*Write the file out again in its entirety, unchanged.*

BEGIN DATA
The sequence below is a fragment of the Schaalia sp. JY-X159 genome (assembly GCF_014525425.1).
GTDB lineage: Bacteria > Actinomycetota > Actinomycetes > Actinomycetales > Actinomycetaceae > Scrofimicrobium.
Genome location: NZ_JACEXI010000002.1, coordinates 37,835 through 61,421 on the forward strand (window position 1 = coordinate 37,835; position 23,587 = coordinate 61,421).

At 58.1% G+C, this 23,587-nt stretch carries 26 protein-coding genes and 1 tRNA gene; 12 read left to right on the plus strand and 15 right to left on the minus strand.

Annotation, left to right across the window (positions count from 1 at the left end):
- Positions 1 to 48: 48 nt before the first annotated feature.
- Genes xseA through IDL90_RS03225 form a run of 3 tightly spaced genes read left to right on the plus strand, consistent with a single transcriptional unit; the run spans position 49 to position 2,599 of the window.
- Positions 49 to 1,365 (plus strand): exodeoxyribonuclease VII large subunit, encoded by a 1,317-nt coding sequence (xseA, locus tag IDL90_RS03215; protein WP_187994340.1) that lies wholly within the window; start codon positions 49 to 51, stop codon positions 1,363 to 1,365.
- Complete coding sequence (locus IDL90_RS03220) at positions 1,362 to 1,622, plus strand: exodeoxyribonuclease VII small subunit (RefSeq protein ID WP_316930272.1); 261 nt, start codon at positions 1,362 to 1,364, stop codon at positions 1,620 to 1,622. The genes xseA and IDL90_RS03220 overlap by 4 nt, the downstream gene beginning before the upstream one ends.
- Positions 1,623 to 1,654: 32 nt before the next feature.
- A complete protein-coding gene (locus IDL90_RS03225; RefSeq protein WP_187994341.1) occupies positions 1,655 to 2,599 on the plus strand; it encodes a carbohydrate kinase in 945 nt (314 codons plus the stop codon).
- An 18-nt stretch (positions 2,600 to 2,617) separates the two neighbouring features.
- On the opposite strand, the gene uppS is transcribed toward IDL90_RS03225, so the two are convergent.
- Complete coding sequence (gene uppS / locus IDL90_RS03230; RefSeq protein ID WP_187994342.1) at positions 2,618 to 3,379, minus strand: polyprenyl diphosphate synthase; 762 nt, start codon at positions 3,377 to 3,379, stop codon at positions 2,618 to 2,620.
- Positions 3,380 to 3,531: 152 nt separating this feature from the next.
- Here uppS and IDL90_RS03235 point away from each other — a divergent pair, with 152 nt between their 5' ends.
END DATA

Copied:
The sequence below is a fragment of the Schaalia sp. JY-X159 genome (assembly GCF_014525425.1).
GTDB lineage: Bacteria > Actinomycetota > Actinomycetes > Actinomycetales > Actinomycetaceae > Scrofimicrobium.
Genome location: NZ_JACEXI010000002.1, coordinates 37,835 through 61,421 on the forward strand (window position 1 = coordinate 37,835; position 23,587 = coordinate 61,421).

At 58.1% G+C, this 23,587-nt stretch carries 26 protein-coding genes and 1 tRNA gene; 12 read left to right on the plus strand and 15 right to left on the minus strand.

Annotation, left to right across the window (positions count from 1 at the left end):
- Positions 1 to 48: 48 nt before the first annotated feature.
- Genes xseA through IDL90_RS03225 form a run of 3 tightly spaced genes read left to right on the plus strand, consistent with a single transcriptional unit; the run spans position 49 to position 2,599 of the window.
- Positions 49 to 1,365 (plus strand): exodeoxyribonuclease VII large subunit, encoded by a 1,317-nt coding sequence (xseA, locus tag IDL90_RS03215; protein WP_187994340.1) that lies wholly within the window; start codon positions 49 to 51, stop codon positions 1,363 to 1,365.
- Complete coding sequence (locus IDL90_RS03220) at positions 1,362 to 1,622, plus strand: exodeoxyribonuclease VII small subunit (RefSeq protein ID WP_316930272.1); 261 nt, start codon at positions 1,362 to 1,364, stop codon at positions 1,620 to 1,622. The genes xseA and IDL90_RS03220 overlap by 4 nt, the downstream gene beginning before the upstream one ends.
- Positions 1,623 to 1,654: 32 nt before the next feature.
- A complete protein-coding gene (locus IDL90_RS03225; RefSeq protein WP_187994341.1) occupies positions 1,655 to 2,599 on the plus strand; it encodes a carbohydrate kinase in 945 nt (314 codons plus the stop codon).
- An 18-nt stretch (positions 2,600 to 2,617) separates the two neighbouring features.
- On the opposite strand, the gene uppS is transcribed toward IDL90_RS03225, so the two are convergent.
- Complete coding sequence (gene uppS / locus IDL90_RS03230; RefSeq protein ID WP_187994342.1) at positions 2,618 to 3,379, minus strand: polyprenyl diphosphate synthase; 762 nt, start codon at positions 3,377 to 3,379, stop codon at positions 2,618 to 2,620.
- Positions 3,380 to 3,531: 152 nt separating this feature from the next.
- Here uppS and IDL90_RS03235 point away from each other — a divergent pair, with 152 nt between their 5' ends.